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robertogreco : dunbar   22

Pookleblinky on Twitter: "This is what an average page of the Talmud looks like. https://t.co/V6JHEVczuK"
"This is what an average page of the Talmud looks like. https://pbs.twimg.com/media/C4_953lWcAA-AIW.jpg
There's a lot going on here, and all of it is interesting.
That text in the center is the mishnah. The mishnah is a transcription of much older oral Torah.
The mishnah was an oral tradition for centuries before it was finally written down.
The text surrounding it is the gemara. The gemara is commentary, centuries later, on that mishna. Which is itself commentary.
The gemara is, importantly, an argumentative commentary. It's a transcript of arguments over centuries.
The gemara is 6,000 pages of history, arguments, excruciatingly nitpicky discussions, and anecdotes.
Each nugget of mishna is surrounded by centuries of arguments over what it means.
Those arguments range wildly. For instance, in one tractate the mishna discusses a unit of measurement.
Over the following centuries, that unit transformed from about a tablespoon into a wheelbarrow worth of stuff.
That transformation is recorded, as people got confused and argued over what on earth it meant at various times.
Each argument presented in the surrounding gemara, comes from a lineage of thought. You can trace that lineage through centuriese
You can follow Rabbi Akiva's thought over the course of his life, and see how many times he was quoted later on, for instance.
You can watch two schools of thought, butt heads in ever more smartass arguments, over centuries.
Sometimes there's reconciliation, one school of thought accepts that another was right. Other times, the arguments continue.
The arguments build on each other. You can watch an argument get settled. Centuries later, that agreement is argued.
The ensuing argument ends nitpicking the original in excruciating detail until it makes sense to enough people.
Layers of commentary upon commentary upon commentary. A millennium later, Rashi added his own.
The Talmud was, essentially, the Internet before people had electricity.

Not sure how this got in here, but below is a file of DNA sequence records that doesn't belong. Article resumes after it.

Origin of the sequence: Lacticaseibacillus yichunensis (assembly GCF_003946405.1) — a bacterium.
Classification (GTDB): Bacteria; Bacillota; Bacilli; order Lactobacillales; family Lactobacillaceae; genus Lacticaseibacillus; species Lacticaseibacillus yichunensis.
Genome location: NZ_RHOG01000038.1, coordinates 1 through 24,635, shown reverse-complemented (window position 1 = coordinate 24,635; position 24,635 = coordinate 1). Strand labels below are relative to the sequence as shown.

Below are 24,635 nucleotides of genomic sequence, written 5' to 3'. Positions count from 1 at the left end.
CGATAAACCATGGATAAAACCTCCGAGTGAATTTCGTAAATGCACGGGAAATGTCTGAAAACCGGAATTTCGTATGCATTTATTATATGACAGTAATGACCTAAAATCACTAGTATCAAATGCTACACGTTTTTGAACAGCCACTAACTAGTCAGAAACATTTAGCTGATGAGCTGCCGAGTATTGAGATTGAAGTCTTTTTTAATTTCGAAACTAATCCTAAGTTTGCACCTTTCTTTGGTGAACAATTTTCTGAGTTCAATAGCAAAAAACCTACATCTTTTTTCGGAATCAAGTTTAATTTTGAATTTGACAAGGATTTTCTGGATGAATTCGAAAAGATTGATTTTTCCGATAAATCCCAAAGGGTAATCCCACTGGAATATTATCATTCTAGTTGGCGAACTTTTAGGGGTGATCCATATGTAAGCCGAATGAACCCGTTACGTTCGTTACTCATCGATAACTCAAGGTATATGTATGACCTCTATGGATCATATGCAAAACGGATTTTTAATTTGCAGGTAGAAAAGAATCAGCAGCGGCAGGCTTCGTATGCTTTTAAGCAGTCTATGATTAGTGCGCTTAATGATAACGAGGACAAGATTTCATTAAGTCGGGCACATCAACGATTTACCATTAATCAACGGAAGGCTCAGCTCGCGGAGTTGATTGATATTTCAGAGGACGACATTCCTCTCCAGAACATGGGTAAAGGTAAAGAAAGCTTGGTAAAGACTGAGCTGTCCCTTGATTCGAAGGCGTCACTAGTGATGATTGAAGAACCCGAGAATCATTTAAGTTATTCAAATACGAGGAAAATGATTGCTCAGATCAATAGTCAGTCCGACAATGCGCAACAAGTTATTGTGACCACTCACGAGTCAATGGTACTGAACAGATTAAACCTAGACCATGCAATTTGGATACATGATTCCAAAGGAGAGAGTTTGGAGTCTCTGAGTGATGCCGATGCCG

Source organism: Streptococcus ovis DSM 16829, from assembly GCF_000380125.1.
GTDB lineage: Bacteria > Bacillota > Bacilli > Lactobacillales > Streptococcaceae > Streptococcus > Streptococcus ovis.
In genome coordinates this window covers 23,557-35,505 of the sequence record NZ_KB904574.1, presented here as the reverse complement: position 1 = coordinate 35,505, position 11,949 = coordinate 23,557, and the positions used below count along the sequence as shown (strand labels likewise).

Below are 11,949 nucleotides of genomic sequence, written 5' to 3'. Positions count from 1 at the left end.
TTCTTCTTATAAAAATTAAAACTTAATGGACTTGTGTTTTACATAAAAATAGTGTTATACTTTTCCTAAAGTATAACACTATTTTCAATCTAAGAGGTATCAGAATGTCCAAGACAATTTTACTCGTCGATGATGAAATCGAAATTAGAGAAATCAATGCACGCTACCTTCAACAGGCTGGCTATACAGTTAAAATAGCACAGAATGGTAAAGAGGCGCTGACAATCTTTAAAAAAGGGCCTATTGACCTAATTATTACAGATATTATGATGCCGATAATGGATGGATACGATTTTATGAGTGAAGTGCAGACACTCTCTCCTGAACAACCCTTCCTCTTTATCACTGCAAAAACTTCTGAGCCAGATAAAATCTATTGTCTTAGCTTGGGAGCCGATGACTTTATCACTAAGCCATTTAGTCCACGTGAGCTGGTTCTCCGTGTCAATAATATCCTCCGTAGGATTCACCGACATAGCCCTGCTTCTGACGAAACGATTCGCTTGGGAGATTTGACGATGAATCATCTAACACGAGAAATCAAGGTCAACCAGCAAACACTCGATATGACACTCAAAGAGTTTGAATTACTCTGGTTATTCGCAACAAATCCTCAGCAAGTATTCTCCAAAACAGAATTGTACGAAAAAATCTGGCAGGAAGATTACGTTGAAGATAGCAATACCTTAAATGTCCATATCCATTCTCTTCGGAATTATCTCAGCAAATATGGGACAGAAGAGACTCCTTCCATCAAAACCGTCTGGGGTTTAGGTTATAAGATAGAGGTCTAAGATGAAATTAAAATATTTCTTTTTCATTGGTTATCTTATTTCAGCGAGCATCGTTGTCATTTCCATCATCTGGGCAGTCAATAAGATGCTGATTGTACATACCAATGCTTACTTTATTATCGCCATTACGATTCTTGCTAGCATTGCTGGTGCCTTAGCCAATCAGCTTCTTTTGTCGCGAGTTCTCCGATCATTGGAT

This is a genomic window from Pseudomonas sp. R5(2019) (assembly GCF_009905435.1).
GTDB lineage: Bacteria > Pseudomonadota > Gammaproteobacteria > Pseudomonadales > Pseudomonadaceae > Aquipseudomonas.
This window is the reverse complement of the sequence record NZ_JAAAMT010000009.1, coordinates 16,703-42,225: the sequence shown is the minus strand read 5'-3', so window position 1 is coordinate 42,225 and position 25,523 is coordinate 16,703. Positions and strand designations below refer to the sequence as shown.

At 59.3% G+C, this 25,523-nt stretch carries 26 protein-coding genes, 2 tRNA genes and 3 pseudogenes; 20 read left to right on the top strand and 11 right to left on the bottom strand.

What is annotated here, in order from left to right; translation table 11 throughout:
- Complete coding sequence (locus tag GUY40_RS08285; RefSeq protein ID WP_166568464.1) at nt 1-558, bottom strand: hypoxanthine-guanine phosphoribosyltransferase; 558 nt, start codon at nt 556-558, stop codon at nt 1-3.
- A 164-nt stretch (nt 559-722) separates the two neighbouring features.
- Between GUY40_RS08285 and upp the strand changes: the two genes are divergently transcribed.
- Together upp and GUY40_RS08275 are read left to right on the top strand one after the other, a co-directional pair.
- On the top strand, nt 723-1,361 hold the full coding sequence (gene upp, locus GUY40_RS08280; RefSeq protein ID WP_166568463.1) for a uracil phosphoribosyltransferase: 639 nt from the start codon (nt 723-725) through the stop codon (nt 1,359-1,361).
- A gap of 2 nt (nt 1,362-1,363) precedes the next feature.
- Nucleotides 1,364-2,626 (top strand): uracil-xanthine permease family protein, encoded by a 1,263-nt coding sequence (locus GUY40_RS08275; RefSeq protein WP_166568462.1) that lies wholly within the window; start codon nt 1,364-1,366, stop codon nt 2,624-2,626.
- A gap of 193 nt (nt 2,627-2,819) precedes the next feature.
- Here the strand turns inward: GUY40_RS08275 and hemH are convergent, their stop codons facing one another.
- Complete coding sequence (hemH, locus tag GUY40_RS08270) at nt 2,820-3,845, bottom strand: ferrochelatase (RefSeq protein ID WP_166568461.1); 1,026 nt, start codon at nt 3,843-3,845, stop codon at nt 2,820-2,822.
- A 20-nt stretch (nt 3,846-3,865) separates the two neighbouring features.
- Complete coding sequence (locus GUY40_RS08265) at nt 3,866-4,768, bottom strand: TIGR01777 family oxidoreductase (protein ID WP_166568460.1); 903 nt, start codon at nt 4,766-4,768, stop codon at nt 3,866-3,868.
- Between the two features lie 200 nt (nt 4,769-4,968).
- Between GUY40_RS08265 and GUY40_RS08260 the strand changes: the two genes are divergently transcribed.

There were correspondences written, indexes where you could locate every mention of Rab Johanan etc.
Subjects ranged from torturous arguments over etymology, to hilarious anecdotes, to daily images of life.3
The Talmud was Usenet before people knew about electricity.
There's even a tractate, Pirke Avot, that's so eclectic there's a thousand-year old joke about citing it if unsure of a source.
In other words, the Talmud is a good example of user interface. It accreted organically, organized itself organically.
Its rough edges were worn away with centuries, it became as intuitive a way of representing discussion as one could get.
The Talmud was, until Usenet, the world's best interface for representing vast discussions. Version controlled, too.
It's been around for so long that its influence permeated western culture.
It helped make "commentary upon commentary" seem intuitive. It would have used hyperlinks if it could have.
And, thousands of years later, we reinvent that wheel, badly. https://pbs.twimg.com/media/C5AEuYgW8AEWwiH.jpg [https://twitter.com/pookleblinky/status/833171129279852545 ]
We have tried to scale the user interface of the Talmud a few orders of magnitude.
The result: infinite chains of quote RT's with the word "THREAD" and "this."
Tumblr discussions that zoom in microscopically until the first several layers of commentary are invisible.
Any sufficiently advanced commentary model contains an ad-hoc, informally-specified, bug-ridden, slow implementation of half of the Talmud
Usenet came closest, followed by irc .txt logs.
Another interesting thing is that the Talmud is 6,000 pages. You can read all of it, a page a day, in 7 years.
If you look at oral traditions around the world, this was about average.
There's probably something like Dunbar's Number, concerning the max size of an oral tradition.
The Mahabharata is about 1.8 million words. 200,000 verses.
The Iliad alone was about 200,000 words. It was an oral tradition for centuries after Homer.
The Talmud is estimated at about 2 million words, of which the mishna alone are about the same range as any other oral tradition.
Assuming there is a limit to how large an oral tradition can be, even after transcription, let's call it 2 million words worth.
2 million words of argument and commentary before things get too confusingly vast for normal humans to keep up.
I'm sure that there's a relationship between dunbar's number and max size of oral tradition.
And that this relationship affects how internet communities fracture and insulate themselves as they scale relentlessly upwards"
oraltradition  talmud  comments  tumblr  annotation  marginalia  conversation  gemara  iliad  mahabharata  internet  web  online  dunbar  commentary  comment  commenting  discussion  history  2017 
february 2017 by robertogreco
actually (27 Oct., 2003, at Interconnected)
"Dunbar contends that humans evolved vocal grooming (language) as a more efficient form of bonding. Assuming that our closest ancester, the chimpanzee, has hit the time budget limiting factor, and that our extra efficiency has all come about with the transition to vocal grooming, this means language is 2.8 times more efficient for bonding than the mechanism nonhuman primates use. That is, "a speaker should be able to interact with 2.8 times as many other individuals as a groomer can. Since the number of grooming partners is necessarily limited to one, this means that the limit on the number of listeners should be about 2.8. In other words, human conversation group sizes should be limited to about 3.8 in size (one speaker plus 2.8 listeners)." (Which makes sense if you think about the different qualities of a conversation with three versus four participants. A study is quoted to back this up.)"